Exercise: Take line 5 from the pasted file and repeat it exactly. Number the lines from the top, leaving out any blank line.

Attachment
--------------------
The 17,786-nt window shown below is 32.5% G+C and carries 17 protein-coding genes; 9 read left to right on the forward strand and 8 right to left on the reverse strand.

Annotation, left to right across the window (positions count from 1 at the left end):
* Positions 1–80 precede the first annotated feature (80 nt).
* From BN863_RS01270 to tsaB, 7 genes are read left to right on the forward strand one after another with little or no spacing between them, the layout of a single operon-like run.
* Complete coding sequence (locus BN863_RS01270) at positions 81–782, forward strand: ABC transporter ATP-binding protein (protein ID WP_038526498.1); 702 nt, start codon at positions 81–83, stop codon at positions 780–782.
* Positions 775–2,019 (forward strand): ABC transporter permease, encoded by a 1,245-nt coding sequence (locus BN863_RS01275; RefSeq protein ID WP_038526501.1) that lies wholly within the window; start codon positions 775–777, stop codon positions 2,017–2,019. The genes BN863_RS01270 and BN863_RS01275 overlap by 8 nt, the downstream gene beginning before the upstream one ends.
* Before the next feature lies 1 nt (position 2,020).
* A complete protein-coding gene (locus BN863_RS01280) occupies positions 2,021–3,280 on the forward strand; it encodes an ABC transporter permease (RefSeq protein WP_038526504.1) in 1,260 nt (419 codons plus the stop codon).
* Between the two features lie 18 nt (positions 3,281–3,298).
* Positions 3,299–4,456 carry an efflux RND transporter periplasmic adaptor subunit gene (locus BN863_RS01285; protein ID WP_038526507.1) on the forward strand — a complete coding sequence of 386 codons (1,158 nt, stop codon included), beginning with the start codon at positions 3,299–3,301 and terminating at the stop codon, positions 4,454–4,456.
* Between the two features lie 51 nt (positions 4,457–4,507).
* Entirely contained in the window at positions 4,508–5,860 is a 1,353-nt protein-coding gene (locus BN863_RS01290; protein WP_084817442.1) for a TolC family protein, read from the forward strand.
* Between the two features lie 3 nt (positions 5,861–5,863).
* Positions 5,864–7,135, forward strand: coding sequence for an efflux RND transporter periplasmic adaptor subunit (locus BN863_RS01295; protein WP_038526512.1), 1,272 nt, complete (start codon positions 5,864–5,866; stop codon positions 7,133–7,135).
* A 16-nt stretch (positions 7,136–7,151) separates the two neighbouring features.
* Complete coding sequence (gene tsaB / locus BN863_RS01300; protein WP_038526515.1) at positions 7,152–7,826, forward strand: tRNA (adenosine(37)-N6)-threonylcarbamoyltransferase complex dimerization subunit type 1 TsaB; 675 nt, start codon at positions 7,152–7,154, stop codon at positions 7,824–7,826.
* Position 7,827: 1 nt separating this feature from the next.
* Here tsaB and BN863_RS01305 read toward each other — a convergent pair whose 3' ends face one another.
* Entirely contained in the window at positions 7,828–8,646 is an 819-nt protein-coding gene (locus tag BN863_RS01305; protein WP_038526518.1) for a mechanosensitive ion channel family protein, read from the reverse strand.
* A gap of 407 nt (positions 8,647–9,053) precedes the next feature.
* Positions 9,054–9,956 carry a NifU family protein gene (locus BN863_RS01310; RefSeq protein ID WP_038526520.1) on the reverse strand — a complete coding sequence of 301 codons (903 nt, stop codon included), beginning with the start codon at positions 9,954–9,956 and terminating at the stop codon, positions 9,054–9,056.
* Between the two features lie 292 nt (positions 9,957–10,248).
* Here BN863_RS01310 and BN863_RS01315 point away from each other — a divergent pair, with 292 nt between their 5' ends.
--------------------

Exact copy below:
* Complete coding sequence (locus BN863_RS01270) at positions 81–782, forward strand: ABC transporter ATP-binding protein (protein ID WP_038526498.1); 702 nt, start codon at positions 81–83, stop codon at positions 780–782.